software processes on project performance and showed that certain practices, such as project
planning, were consistently associated with success, while other practices studied had little
impact on the project outcomes. Though the study was to focus on process factors and their
relationship to success, planning was found to be the leading predictor of meeting targets
(efficiency) and quality. The dependency for successful planning was .791 for meeting targets
and .228 for quality.
The Impact of Planning on Project Success – A Literature Review 15
Planning and Success in the General Project Management
Literature
Thomas, et al (2008: 105) state “the most effective team cannot overcome a poor project
plan” and projects started down the wrong path can lead to the most spectacular project
failures. Morris (1998: 5) similarly argued that “The decisions made at the early definition
stages set the strategic framework …. Get it wrong here, and the project will be wrong for a
long time” . Munns and Bjeirmi (1996) state that for a project which is flawed from the start,
successful execution may matter to only to the project team while the wider organization will
see the project as a failure.
Blomquist et al (2010: 11) state “Plans are a cornerstone of any project; consequently,
planning is a dominant activity within a project context.” This is a recurring theme: planning
is inherently important to project success or one could argue project management would not
exist.
Pinto and Prescott (1988) found that a schedule or plan had a correlation of 0.47 with project
success, while detailed technical tasks had a correlation of 0.57 and mission definition a
correlation of 0.70. Pinto and Prescott (1990) again found that planning factors dominate
throughout the project lifecycle. Planning was found to have the greatest impact on the
following success factors: “Perceived value of the project” (R2=.35) and “Client satisfaction”
(R2=.39). The coefficient of determination R2 provides a measure of how well future
outcomes are likely to be predicted by a model.
Shenhar (2001) notes better planning is the norm in high and super-high technology projects.
This was found to apply consistently to the deliverables normally produced in the planning
phase. Dvir, and Lechler (2004) found quality of planning had a +.35 impact on R2 for
efficiency and a +.39 impact on R2 for customer satisfaction.
Dvir, Raz and Shenhar (2003), in a rigorous paper noted the correlation between aspects of
the planning phase and project success. The planning procedures effort was found to be less
important to project success than defining functional and technical requirements of the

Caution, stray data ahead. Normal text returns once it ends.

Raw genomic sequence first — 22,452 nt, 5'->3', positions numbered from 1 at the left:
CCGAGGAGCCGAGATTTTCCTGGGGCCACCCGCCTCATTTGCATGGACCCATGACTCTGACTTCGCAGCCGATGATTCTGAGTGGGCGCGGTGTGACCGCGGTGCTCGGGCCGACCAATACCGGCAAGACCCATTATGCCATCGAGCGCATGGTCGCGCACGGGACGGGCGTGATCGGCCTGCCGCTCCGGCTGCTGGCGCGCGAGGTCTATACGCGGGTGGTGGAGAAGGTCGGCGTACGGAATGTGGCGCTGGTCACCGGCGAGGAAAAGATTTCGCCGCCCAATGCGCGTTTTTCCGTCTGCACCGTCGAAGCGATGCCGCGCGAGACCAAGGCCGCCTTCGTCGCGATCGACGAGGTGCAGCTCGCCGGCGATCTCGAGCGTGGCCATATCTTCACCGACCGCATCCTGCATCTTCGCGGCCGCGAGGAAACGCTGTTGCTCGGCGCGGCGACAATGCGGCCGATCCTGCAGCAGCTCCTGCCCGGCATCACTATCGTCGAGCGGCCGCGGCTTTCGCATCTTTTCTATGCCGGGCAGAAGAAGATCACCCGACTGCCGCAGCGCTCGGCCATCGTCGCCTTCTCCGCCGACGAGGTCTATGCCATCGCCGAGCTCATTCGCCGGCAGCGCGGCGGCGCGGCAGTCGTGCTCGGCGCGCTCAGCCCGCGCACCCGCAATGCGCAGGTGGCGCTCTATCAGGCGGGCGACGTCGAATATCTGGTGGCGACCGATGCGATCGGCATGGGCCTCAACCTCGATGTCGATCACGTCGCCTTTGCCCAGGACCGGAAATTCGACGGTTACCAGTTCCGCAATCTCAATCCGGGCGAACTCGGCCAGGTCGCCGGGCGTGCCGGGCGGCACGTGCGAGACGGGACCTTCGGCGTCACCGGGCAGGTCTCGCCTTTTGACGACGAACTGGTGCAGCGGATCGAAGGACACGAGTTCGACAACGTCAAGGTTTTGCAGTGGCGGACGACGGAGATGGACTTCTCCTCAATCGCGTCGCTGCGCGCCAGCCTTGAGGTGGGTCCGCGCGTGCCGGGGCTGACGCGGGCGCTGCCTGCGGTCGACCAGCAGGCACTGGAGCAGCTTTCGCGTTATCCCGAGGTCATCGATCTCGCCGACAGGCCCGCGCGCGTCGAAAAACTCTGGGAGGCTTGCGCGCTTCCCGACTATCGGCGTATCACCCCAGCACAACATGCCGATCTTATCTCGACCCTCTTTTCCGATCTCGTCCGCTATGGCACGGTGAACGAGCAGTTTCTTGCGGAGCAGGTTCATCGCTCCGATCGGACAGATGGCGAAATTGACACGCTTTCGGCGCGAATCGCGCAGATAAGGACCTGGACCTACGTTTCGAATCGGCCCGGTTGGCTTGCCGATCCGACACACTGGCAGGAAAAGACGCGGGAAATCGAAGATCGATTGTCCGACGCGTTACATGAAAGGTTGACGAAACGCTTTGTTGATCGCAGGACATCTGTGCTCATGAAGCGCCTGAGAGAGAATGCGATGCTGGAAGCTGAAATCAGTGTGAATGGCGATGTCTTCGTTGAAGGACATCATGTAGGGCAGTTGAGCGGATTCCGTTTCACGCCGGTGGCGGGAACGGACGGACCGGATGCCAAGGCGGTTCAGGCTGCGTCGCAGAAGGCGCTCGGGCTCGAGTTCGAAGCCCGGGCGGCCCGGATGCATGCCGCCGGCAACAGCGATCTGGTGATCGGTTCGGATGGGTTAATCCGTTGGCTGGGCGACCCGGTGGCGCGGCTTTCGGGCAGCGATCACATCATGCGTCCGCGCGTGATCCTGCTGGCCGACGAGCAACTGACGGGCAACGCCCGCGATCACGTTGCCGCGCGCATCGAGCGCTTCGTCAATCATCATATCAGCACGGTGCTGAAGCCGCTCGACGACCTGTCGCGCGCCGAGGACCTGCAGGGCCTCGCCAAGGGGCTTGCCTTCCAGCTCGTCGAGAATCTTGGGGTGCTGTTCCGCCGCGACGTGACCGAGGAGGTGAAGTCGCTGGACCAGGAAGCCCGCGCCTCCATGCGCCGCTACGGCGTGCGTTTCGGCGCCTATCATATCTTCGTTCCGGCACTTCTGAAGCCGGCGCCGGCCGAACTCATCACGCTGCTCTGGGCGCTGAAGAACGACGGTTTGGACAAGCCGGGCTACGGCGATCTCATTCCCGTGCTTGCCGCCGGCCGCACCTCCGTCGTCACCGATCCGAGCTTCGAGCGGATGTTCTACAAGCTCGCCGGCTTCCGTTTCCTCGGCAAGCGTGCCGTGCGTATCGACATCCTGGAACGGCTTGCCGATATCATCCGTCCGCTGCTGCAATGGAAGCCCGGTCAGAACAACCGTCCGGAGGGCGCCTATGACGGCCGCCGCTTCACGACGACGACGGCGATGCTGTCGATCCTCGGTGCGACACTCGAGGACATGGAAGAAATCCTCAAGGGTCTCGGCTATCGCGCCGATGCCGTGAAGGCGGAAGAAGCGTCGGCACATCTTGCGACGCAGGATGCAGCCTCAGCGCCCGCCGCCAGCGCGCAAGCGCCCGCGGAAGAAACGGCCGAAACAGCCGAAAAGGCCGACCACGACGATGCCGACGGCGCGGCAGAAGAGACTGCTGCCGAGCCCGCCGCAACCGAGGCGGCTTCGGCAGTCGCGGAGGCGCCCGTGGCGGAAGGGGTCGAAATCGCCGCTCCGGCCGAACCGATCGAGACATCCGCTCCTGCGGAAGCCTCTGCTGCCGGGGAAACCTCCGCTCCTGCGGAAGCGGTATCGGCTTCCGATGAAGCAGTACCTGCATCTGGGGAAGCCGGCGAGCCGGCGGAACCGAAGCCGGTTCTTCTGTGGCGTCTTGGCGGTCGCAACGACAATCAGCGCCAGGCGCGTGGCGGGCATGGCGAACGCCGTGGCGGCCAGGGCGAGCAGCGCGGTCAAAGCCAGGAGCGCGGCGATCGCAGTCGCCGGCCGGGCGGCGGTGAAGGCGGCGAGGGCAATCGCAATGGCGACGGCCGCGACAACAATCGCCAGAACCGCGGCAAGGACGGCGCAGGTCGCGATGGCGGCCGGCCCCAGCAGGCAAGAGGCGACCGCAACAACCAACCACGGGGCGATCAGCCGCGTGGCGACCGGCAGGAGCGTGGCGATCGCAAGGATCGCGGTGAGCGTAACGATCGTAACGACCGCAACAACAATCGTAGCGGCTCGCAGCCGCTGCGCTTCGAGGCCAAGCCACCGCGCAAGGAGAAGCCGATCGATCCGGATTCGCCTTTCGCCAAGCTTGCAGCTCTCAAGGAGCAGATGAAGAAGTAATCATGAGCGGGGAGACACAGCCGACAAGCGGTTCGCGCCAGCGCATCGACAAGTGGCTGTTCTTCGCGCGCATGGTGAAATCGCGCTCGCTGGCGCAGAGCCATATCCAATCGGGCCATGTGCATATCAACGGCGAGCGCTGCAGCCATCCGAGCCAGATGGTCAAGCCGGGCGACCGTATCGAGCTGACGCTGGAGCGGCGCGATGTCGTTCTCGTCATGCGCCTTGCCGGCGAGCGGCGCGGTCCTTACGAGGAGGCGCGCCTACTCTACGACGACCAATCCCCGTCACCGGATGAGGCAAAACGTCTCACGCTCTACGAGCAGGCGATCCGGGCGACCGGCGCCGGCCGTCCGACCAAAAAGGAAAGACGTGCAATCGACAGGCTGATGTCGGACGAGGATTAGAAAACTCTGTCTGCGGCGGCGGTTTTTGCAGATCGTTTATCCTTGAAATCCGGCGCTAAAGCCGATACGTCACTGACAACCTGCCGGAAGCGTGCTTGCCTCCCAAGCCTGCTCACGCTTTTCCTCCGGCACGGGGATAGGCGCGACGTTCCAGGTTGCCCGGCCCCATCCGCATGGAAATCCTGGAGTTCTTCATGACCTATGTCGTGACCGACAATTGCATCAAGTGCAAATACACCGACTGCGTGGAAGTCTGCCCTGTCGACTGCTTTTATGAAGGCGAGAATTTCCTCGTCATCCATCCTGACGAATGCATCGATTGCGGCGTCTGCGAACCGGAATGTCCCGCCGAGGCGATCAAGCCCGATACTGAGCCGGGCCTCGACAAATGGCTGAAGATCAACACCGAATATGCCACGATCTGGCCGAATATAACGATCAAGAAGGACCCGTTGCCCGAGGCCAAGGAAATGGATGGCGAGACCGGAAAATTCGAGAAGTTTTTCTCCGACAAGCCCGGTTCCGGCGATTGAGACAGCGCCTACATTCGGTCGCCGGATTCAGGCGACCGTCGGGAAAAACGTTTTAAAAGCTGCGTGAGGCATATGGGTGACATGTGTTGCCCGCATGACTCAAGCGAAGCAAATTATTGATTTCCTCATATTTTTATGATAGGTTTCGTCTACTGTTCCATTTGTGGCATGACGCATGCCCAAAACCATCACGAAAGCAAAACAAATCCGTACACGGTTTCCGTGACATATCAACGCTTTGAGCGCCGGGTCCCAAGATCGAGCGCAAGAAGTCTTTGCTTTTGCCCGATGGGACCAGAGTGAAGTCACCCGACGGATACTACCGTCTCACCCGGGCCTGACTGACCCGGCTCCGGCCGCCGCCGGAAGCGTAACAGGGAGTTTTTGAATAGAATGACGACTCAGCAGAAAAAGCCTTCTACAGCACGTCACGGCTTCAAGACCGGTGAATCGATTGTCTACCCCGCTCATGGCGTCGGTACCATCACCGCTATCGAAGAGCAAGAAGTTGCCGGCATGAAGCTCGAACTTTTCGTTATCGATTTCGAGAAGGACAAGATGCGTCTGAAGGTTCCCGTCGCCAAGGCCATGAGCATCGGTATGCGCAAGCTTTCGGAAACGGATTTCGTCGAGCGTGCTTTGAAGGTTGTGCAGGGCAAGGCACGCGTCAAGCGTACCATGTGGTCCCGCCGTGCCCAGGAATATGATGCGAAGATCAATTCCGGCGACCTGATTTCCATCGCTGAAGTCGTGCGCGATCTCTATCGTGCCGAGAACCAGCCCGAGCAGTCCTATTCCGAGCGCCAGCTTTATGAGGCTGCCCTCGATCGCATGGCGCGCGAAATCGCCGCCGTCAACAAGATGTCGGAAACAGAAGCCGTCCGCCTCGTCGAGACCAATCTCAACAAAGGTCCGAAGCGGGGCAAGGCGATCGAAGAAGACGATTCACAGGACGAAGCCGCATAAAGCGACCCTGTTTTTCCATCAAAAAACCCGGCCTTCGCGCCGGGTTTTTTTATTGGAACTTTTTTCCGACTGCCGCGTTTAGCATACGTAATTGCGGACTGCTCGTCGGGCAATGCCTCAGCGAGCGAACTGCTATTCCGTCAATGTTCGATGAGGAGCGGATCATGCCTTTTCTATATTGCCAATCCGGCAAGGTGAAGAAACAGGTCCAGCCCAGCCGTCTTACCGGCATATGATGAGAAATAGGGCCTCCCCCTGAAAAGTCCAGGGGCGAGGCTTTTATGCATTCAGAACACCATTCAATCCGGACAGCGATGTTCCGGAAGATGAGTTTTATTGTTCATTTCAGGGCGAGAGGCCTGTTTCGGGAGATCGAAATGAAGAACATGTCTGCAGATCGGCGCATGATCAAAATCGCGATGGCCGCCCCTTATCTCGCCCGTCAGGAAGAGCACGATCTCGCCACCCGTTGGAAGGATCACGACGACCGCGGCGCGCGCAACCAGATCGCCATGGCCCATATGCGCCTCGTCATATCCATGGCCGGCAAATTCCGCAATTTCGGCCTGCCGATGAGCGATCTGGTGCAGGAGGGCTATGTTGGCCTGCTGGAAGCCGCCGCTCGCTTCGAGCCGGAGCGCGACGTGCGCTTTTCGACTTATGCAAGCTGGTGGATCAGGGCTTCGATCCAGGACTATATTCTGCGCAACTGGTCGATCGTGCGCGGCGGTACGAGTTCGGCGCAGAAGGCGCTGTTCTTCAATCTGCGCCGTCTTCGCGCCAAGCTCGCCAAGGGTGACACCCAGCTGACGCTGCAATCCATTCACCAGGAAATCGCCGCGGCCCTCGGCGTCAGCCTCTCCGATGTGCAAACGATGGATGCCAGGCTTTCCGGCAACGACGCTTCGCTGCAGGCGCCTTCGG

project. The correlation was .297 for functional requirements and .256 for technical
The Impact of Planning on Project Success – A Literature Review 16
requirements. Zwikael and Globerson (2006: 694) noted the following “organizations, which
scored the highest on project success, also obtained the highest score on quality of planning.”
Salomo, Weise and Gemünden (2007) studied the relationship between planning and new
product development projects. They found that project risk management and project planning
had an R2 impact of .28, though the contribution of project planning was not significant. We
consider risk planning part of the planning phase in this review therefore, overall R2 = .28. In
addition, they reported process formality and goal clarity gave a R2 = .33 to success which are
defined in the planning phase.
We can therefore generalize for all industries:
Conclusion 4: Planning is associated with project success; both project efficiency and
overall project success
Planning and Agile/Iterative Methods
Agile methods use a minimum of documentation to facilitate flexibility and responsiveness.
Collyer et al (2010) in interviews with 31 project managers from 10 varied industries, found
that traditional planning had difficulties in dynamic environments. Smits (2006: 8), in a
whitepaper on agile notes the need for the higher level planning and that substantial planning
is completed in daily meetings and “This daily meeting is not often seen as a planning
session, but certainly is.” Similarly, Coram and Bohner (2005: 6) note that agile methods do
require upfront planning. Working with the customer is needed to provide requirements for
the first release. They also note “With so many small tasks, it is argued that agile processes
require more planning… it is a constant task to ensure optimal delivery results”.
Boehm (2002) notes a balance between traditional planning and agile methods is usually
appropriate. He notes there is a “sweet spot” which is dependent on project characteristics
where the effort expended in initial planning pays off in project success. Ceschi, Sillitti, Succi
& De Panfilis (2005) studied a data sample comprising managers of software companies—
10 adopting agile methods and 10 using traditional. They found that managers of agile
The Impact of Planning on Project Success – A Literature Review 17
projects were more satisfied with their project planning than managers using traditional
techniques.
From the literature we can therefore note the following:
Conclusion 5: Dynamic and fast paced environments do not lend themselves to a single
up front planning phase although planning is still required.
How Much to Plan
Surprisingly little research has been done on how much planning should be done in projects.
Daly (1977) states that schedule planning should be 2%, specifications 10% and final design
40% of the total cost. However, now much design is done during execution. Similarly Posten
(1985), states that plans and requirements should be 6% of project cost, product design
should be 16% and detailed design 25%. Empirical guidance on how much time to plan has
become less common over time in the technology literature. Whether this is because this
guidance was found not to be effective, the diversity of technology projects increased or it